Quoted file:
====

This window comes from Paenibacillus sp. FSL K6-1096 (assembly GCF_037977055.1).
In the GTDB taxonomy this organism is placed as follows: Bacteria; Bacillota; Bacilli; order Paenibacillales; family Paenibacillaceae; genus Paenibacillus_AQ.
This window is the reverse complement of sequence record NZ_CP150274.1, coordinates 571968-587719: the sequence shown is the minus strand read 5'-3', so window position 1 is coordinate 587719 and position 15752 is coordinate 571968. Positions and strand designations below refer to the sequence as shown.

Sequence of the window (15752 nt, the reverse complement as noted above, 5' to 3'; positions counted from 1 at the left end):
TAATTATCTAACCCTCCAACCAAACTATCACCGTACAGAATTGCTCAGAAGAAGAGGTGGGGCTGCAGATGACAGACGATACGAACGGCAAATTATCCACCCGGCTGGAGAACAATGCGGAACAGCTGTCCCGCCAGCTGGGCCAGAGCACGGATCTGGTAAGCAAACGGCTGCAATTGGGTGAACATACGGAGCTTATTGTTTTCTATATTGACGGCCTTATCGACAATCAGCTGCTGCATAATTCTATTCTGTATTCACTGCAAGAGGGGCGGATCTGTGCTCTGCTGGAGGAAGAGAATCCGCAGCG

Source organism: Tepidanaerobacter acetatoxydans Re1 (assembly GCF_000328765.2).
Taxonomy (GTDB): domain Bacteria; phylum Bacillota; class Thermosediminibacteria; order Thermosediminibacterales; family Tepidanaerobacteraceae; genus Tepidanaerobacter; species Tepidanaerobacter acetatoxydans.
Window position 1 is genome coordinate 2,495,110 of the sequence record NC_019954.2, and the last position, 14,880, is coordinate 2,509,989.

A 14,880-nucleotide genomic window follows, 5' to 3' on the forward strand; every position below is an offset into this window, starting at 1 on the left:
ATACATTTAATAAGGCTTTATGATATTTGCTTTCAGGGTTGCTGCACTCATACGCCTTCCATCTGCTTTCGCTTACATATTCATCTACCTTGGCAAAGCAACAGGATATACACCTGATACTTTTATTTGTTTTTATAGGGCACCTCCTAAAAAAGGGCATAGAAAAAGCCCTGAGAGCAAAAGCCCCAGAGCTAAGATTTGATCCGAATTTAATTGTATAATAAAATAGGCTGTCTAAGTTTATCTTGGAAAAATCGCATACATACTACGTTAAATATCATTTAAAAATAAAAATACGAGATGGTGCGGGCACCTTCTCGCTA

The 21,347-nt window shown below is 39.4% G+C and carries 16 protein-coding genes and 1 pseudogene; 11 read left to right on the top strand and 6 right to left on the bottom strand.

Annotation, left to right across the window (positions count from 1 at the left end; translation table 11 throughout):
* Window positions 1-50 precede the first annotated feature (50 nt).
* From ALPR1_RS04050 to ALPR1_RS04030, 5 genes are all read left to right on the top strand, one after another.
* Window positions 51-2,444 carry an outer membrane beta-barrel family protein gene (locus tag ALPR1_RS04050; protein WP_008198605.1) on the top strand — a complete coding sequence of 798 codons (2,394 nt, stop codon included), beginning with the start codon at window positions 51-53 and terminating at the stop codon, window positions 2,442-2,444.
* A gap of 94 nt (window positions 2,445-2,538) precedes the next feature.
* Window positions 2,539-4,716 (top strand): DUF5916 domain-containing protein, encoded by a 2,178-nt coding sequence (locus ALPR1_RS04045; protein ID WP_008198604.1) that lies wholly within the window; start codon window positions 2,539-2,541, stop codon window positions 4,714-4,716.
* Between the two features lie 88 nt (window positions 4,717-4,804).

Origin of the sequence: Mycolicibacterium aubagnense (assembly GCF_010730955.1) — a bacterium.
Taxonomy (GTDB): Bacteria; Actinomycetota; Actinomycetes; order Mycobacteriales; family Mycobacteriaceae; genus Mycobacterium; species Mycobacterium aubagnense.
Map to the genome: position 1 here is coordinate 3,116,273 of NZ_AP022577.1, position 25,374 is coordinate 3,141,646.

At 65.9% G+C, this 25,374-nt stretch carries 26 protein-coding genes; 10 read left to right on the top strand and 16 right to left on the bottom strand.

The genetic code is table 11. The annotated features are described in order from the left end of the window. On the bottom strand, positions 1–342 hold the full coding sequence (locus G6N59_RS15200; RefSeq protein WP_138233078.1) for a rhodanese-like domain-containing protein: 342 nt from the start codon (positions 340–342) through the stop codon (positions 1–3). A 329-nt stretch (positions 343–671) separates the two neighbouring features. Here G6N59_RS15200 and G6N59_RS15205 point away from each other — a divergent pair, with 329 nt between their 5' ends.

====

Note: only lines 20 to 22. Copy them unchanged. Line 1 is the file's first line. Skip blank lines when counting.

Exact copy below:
Taxonomy (GTDB): Bacteria; Actinomycetota; Actinomycetes; order Mycobacteriales; family Mycobacteriaceae; genus Mycobacterium; species Mycobacterium aubagnense.
Map to the genome: position 1 here is coordinate 3,116,273 of NZ_AP022577.1, position 25,374 is coordinate 3,141,646.

At 65.9% G+C, this 25,374-nt stretch carries 26 protein-coding genes; 10 read left to right on the top strand and 16 right to left on the bottom strand.